The Daily EO: September 16th, 2012

Participating in the Terry Fox run is pretty easy when you are 2 people in your thirties.  You can start getting ready about 15 minutes ahead of time, and arrive about 5 minutes before it begins, run/walk/bike, and be done.  With a group of seven people – 3 of them people children under 10, things get more complicated.

By the time we left at 11:30 am with 3 bikers, 2 rollerbladers and 2 runners, we had already been at preparation for about an hours.  First there was snacks, then making sure the bikes were ready, then the appropriate attire/shoes discussions, then snacks again because both parents were asked, then finding money for the donation, then screaming, then crying when an accident happened, then peeing, then eating, than strapping on the roller blades, then searching for headphones and house keys.  Finally, we were ready to leave.

After all that, I could have just stayed home.

As Terry Fox was from Port Coquitlam, the close by Coquitlam run is pretty small, but very convenient for us.  We walked/cycled/bladed up to the park when the event was taking place.  Everyone got free lemonade.  Then everyone had to find the bathroom.

We managed to get ourselves registered, donate and everyone got Terry Fox ribbons.    We started out in the middle of the pack at the first turn a friendly policeman directed up right when we should have got left.  Alison – whose days of blading were sometime before – found her self barreling down a hill while her husband shouted stopping directions at her.    Her horrified children watched as she grabbed on to a rotund stranger and managed to slow down so when she did actually fall, it was  a minor scrap on one arm.

Emile wanted nothing of this chaos and left us well behind and we didn’t see him again for an hour as he decided to complete the 10 k route.

After her terrifying blaze of glory, Alison and the two younger children turned off at the 2K route, while I continued on with the oldest child on her bike.  I encouraged her, I coached her, I told her she was doing great and we both eventually managed to get up that first long hill in the blazing sunshine.  As I felt the strength wan in my legs, her Dad caught up to us on his blades and I found myself abandoned without a backward glance.  Children are so fickle.

I proudly ran my 5K with my ribbon flapping – only occasionally sticking to my sweaty skin.

September 16th, 2012 Extra-Ordinary:  Seeing the next generation of children learning about Terry Fox – a man who had set out quietly but made a big noise.



The Daily EO: July 12th, 2012

Greetings from Winnipeg, Manitoba and the Sheraton Four Points!

Hours door to door:  13 hours (Wawa to Winnipeg)
kms travelled: 1212.9
Money Spent:  292.89

After training in the hills of Huntsville, running 4K through the flat streets of Wawa felt pretty easy.  Well, for the first 2 kms, anyways.  But I ran further than I ever had before without stopping.   Yeah me!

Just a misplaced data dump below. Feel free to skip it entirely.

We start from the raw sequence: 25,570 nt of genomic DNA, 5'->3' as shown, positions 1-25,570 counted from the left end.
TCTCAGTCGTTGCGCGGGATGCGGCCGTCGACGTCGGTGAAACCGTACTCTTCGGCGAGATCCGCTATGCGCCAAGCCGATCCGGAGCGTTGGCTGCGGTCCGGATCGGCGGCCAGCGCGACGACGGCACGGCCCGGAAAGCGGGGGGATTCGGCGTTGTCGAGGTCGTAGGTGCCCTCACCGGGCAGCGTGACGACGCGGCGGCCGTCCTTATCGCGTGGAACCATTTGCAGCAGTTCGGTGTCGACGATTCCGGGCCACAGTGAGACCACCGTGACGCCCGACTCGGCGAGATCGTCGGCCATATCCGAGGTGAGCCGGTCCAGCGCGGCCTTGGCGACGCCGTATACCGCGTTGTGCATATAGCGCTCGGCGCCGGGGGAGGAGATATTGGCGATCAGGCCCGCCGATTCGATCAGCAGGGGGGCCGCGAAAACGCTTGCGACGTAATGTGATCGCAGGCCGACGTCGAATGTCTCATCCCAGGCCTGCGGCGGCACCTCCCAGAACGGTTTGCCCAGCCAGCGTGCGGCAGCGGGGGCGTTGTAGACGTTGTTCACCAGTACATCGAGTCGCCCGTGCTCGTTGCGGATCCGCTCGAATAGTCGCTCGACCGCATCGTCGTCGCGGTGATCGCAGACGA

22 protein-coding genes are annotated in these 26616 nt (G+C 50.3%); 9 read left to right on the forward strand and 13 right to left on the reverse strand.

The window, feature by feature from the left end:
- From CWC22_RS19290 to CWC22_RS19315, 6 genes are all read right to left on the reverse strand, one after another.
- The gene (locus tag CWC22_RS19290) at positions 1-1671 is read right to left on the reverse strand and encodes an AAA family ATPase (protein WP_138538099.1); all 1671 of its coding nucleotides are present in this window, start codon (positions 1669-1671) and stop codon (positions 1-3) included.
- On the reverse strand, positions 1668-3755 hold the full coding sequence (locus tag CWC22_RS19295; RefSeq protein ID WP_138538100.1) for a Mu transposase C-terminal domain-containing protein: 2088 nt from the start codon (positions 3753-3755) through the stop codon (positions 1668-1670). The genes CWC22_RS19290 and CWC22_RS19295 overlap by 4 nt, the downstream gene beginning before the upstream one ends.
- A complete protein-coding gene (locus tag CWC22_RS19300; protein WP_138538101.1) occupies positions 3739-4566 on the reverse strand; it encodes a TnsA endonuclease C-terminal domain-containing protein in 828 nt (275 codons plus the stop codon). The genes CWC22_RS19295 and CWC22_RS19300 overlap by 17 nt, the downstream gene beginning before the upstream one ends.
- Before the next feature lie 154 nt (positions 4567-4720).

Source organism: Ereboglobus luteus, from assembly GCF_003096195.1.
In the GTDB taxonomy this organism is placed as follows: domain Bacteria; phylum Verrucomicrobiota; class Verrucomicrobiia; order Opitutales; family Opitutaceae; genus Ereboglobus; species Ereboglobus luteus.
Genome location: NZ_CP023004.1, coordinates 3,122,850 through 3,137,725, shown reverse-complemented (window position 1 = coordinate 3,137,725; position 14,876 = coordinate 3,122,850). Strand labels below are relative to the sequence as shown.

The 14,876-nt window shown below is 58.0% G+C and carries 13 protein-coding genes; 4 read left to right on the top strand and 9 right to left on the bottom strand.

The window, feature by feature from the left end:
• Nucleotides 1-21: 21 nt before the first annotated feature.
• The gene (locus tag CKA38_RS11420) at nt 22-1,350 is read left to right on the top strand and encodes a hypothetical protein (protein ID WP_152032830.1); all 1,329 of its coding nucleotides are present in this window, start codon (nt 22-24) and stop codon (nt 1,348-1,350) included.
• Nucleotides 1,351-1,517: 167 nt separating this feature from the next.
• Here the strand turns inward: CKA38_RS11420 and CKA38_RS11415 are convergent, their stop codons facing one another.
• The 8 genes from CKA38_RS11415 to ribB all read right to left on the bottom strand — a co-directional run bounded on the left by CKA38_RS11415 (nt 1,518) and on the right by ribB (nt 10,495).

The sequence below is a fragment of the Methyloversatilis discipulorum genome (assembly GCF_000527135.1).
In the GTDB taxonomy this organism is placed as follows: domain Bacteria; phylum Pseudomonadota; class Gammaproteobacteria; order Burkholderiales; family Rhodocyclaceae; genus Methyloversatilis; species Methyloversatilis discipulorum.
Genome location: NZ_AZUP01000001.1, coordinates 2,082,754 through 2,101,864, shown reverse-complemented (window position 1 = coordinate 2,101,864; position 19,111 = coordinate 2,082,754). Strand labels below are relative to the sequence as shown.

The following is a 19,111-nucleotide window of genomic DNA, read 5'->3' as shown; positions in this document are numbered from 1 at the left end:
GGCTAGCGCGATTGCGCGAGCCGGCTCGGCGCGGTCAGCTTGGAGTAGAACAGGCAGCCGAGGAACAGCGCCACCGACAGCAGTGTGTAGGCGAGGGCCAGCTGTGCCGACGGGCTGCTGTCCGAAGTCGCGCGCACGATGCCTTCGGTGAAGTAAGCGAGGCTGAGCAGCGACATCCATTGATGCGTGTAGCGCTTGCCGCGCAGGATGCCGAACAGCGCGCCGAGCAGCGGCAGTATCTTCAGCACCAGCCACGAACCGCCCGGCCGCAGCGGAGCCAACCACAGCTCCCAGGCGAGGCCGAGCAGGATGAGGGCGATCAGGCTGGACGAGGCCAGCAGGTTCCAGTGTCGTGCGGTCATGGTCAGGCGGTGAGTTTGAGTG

We had a later departure after partaking in a leisurely breakfast at the Empire.  The perfect small town diner replete with aging waitresses, casual service, and fried bologna.   (Emile says it just tastes like hot dogs – I didn’t need the experience)

The views yesterday were lovely, but there were more of the same of the sun shining over Lake Superior.  We stopped in Terrace Bay and listened to what I associate with the ocean – the tide.  It took us nearly 10 hours to drive half of Lake Superior’s rim – a large lake for sure, but dwarfed when you think of the grandeur of own country – Canada.

Our cell phones both were out of range and it was a liberating feeling to feel so far from our lives in Huntsville.

We purchased the most expensive per litre gas in Marathon 142.9/liter.  (we didn’t fill up – just a half a tank – we showed them!)

Emile and I were both embarrassed to lack details of Terry Fox’s Marathon of Hope.  We couldn’t remember if he started on the East or West coast.  Emile claimed to remember pictures of him running through the prairies, and I couldn’t tell him he was wrong.

We discussed him and Rick Hansen during our drive on the 100 km Terry Fox Courage Highway coming into Thunder Bay.  We tried to think of others of any nationality that have made such a worldwide impact in bringing medical issues to front of mind – and couldn’t.

We stopped for an urgent pee break and to educate ourselves at the Terry Fox memorial near Thunder Bay where he had to end his run shortly before he died.  In reading the plaque, it crystalized in my brain that he was running a marathon every day.  And I barely able to scratch out 4 km with two good legs.

Driving through Kenora and into Manitoba, we were treated with my favorite scenic view – dark blue sky just after dusk with black silhouette landscape.  Those skies were lit up with showy lightning, and we spent 10 minutes driving through an intense rainstorm reducing our speed to 30 km.  It was exhilarating.

We tested our odometer just outside Winnipeg and discovered that for all practical purposes it is accurate.  Seems like a strange government program to put signage up for.  Well, a load off our minds.

Our arrogant Ontario-centric selves thought finding a room in Winnipeg would be easy – but the first four hotels were sold out.  And we wondered if we should have brought the tent.  No matter, we found a wonderful newly renovated place – more than we wanted to spend though – and crawled into a fluffy dream bed.

July 12, 2012 Extra-Ordinary:   Emile and I both being so moved at the Terry Fox Memorial that we needed to pause our conversation to get a hold of ourselves.  (photo credit Emile)

Terry Fox statue near Thunder Bay, Ontario, Canada